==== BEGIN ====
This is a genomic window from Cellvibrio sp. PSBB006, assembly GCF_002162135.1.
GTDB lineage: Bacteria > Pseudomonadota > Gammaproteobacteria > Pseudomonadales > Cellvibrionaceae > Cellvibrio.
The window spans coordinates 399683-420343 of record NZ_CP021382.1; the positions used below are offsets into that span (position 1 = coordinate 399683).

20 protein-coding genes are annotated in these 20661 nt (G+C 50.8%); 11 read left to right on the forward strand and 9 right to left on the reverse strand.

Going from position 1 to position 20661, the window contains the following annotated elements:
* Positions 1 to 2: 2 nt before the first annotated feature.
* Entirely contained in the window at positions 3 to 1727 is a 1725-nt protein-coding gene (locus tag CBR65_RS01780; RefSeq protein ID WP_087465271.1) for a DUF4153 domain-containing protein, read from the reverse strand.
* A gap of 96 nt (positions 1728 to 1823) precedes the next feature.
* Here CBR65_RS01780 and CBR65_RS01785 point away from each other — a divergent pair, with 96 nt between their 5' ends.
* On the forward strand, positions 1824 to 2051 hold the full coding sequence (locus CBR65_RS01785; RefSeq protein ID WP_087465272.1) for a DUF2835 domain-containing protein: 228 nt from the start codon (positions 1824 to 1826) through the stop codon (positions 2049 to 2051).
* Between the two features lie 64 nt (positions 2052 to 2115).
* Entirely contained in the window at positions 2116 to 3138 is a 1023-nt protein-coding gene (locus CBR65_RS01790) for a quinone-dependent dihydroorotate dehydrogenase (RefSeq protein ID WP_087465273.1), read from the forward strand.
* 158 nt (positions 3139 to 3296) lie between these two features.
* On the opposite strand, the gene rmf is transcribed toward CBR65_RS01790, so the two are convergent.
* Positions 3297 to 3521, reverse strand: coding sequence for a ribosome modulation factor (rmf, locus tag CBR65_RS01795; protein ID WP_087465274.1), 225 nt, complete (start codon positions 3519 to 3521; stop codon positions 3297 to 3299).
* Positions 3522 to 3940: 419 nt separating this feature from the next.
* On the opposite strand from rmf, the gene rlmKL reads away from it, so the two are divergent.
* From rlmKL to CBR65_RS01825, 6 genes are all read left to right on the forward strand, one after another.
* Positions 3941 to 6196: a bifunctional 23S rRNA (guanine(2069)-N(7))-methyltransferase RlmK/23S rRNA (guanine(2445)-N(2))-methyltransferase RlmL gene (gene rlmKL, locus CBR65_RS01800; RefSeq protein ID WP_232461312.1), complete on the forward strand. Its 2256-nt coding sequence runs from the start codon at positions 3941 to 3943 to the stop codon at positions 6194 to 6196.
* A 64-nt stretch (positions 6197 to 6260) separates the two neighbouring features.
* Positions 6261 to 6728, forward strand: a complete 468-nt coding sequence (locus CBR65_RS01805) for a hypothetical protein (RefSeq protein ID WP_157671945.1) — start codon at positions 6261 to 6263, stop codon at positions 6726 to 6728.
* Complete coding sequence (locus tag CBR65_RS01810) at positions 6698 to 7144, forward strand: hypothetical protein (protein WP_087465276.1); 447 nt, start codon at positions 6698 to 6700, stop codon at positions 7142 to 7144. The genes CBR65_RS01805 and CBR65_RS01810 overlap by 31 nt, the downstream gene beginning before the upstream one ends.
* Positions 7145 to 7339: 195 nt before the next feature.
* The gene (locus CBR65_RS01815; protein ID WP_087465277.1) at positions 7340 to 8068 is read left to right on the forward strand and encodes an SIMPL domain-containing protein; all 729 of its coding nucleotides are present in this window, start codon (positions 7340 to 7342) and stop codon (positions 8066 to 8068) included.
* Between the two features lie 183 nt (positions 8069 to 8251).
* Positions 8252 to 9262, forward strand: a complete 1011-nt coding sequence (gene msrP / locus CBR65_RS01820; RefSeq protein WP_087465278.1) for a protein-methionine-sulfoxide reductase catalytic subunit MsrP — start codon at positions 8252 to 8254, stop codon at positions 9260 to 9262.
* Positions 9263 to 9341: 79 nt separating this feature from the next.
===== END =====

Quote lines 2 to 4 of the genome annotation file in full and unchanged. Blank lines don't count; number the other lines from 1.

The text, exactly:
GTDB lineage: Bacteria > Pseudomonadota > Gammaproteobacteria > Pseudomonadales > Cellvibrionaceae > Cellvibrio.
The window spans coordinates 399683-420343 of record NZ_CP021382.1; the positions used below are offsets into that span (position 1 = coordinate 399683).

20 protein-coding genes are annotated in these 20661 nt (G+C 50.8%); 11 read left to right on the forward strand and 9 right to left on the reverse strand.